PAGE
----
A colleague on Twitter posted that a parent had thanked her for being her child’s “person”. The recognition and appreciation of the teacher made me smile. I have also seen many nurses, and care workers also being “the person” that matters in a crisis and over the long haul in palliative care, hospice care, and homes for the elderly. In each circumstance of awesomeness, and there are many, is a foundational sense of caring that reaches far beyond professional skills. It includes, but it is not limited solely to, empathy. It is a kind and caring way of being that embraces the child or patient, but also extends to the family. And it makes all the difference. It helps the family navigate the immediate crisis. It supports the mental health of children, patients, and families over the long-term.
Covid has brought to the surface, the impact of intense stress on daily functioning. As a school principal, I noted that many teachers and parents would start the day at an “8”, with 10 being the highest on the stress metre. Anything else that happened in the day, had a potential to push the person to a 10. At this point, volatility and extreme anxiety erupted. My role was largely focused on efforts to diffuse the situation, and try not to take any nastiness, personally. However, this is not just a COVID “thing” and it will never completely disappear. This pattern of stress and reaction is often the case with families in crisis due to educational, personal, or health challenges. They start that day experiencing a high degree of stress, and the actions of the teacher, Education assistant, nurse, or care worker increases or dissipates the stress. Actions that increase the level of stress, are usually not vindictive acts, but result from ignorance, the care takers personal stress, and lack of training about what is required in the situation.
One of my cousins, was counselled, to set boundaries, and step away from the complexities of our family. And yes, our family was fraught with complexity and messiness. He followed the advice of the “trained” professional. My cousin cited it as one of the greatest mistakes of his life. It did not make his life better. It made it more lonely. I just listened to the audiobook, North of Normal and binge watched the Netflix limited series, Maid. Both speak to the power of family relationships and their enduring impact. There is so much embedded in the relationships, that no one will be able to look at the surface and understand. We learned long ago that providing family supports rather than placing a child in foster care is most beneficial to the child. We also know that family visits and phone calls upset patient routine, but allow the patient to be surrounded by love and the people that matter most. This impacts families, not just individuals.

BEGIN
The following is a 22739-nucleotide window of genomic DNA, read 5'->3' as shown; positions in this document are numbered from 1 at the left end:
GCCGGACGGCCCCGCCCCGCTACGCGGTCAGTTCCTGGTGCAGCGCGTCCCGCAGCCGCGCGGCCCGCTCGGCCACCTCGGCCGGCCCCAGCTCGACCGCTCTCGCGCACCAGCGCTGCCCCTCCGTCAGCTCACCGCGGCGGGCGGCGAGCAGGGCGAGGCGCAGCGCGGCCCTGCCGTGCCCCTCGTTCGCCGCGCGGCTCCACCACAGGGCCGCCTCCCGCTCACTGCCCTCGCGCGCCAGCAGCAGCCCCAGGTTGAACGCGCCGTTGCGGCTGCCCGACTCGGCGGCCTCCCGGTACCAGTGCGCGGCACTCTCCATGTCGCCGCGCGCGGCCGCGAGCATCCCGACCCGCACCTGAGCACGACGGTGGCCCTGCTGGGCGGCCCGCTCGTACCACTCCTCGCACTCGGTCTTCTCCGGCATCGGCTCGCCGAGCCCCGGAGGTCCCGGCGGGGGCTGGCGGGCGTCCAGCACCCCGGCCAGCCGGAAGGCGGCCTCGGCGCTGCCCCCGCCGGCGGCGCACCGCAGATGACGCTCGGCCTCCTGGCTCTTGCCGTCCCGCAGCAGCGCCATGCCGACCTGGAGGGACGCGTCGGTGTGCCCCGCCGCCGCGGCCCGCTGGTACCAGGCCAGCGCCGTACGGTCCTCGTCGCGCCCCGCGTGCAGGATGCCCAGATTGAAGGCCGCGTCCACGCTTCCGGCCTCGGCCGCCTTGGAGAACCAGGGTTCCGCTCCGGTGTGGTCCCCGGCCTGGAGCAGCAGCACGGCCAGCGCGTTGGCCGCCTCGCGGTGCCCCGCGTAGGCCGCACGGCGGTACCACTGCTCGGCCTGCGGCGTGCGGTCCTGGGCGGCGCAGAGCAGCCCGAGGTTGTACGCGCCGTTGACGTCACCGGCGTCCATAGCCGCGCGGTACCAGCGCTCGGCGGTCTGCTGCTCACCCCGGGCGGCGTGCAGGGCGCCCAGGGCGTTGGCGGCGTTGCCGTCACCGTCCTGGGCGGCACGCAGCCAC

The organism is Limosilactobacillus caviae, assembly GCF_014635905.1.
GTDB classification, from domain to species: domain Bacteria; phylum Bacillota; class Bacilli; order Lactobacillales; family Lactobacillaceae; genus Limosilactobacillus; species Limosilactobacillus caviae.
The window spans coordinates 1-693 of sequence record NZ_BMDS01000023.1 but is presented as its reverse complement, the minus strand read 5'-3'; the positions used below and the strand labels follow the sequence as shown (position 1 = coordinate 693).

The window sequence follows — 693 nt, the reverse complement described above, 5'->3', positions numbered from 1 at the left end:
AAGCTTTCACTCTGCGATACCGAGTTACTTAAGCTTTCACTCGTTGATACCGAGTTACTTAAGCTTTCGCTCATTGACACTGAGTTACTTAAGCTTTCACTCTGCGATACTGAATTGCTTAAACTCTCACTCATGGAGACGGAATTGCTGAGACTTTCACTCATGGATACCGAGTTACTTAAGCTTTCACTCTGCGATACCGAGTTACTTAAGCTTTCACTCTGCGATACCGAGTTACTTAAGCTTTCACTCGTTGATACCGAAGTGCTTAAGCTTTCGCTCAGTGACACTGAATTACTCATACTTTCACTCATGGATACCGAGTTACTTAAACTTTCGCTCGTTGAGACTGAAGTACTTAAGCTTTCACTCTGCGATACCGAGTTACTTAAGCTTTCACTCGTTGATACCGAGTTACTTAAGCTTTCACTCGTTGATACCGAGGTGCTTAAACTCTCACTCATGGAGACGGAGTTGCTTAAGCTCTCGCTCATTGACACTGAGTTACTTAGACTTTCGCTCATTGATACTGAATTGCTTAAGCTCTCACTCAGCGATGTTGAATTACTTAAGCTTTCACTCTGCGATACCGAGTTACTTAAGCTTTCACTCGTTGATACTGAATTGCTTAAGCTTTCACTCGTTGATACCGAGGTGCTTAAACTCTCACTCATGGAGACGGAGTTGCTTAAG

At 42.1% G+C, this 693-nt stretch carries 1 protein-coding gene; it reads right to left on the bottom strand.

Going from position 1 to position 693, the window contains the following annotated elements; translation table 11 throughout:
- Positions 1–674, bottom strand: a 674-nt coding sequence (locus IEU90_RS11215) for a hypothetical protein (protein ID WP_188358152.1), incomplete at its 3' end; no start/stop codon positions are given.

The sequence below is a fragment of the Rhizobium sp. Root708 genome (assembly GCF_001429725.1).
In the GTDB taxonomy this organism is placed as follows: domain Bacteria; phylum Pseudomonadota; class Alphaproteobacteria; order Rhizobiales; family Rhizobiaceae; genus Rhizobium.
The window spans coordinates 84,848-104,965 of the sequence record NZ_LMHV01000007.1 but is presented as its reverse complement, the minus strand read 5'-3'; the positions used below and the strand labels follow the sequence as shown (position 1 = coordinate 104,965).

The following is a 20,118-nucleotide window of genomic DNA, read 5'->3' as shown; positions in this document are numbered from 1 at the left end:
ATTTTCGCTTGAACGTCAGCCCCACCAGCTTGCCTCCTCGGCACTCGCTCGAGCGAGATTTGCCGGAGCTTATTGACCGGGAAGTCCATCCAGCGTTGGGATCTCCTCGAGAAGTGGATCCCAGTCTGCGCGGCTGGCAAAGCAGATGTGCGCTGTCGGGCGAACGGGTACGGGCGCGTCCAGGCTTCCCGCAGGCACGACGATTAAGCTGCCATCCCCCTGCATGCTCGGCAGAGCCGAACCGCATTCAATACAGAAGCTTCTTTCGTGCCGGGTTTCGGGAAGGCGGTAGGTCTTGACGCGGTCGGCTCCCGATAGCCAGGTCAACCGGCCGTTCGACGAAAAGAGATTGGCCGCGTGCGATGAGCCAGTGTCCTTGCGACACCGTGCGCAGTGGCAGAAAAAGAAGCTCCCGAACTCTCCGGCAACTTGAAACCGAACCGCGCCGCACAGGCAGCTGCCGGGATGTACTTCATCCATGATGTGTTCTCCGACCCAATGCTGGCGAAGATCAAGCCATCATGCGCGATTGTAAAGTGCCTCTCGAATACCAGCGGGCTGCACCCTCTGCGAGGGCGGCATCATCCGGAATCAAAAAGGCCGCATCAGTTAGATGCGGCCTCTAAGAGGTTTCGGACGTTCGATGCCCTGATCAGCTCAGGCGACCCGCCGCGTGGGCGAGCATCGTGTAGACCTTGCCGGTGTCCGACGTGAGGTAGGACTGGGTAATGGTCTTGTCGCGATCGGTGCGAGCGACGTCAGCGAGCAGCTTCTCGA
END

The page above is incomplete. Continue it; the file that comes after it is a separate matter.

The educators and the health care professionals who are most effective in their roles, are those people who are able to empathize not only with the child or the patient, but also with the family members. They are the people who have embraced the importance of community. These are the people who realize that they can best serve the student or the patient by also supporting the family. These are the people who reserve judgement and give credit to family members for having the best intentions. They do their very best to interact respectfully with all of the people involved as they tackle a problem or issue. They also realize that their actions will endure beyond the immediate crisis and have a ripple wave effect throughout lifetimes.
The most heartfelt thanks that I have received as an educator have come for supporting both the child and the teacher, or parents or caregivers. The doctors, nurses, and care givers that I have thanked and been eternally grateful for, have been professionally capable, deeply caring, and respectful with the people I love, but have also been so very kind and supportive to me in times of high octane stress. Not because they had to, but because it was part of who they are as human beings. Ultimately in our health and education systems, we want people who are professionally capable, empathetic, and also exceptionally kind. It’s a tall order. And yet we have so many. Health and Education are known as the caring professions for a reason.
I am eternally grateful to so many of my own teachers for helping me to develop belief in myself as a learner. I am eternally grateful to the teachers who taught my own kids that they were capable and problem solvers. I am eternally grateful to the health care professionals who have taken care of me, my friends and family members in need and made our lives better in times of unprecedented stress. Gratitude to all the educators and health care professionals who go the extra mile to extend a hand of kindness, while they do the tough work of supporting entire families with their actions, their smile, and their attitude. You make all the difference. And it lasts lifetimes.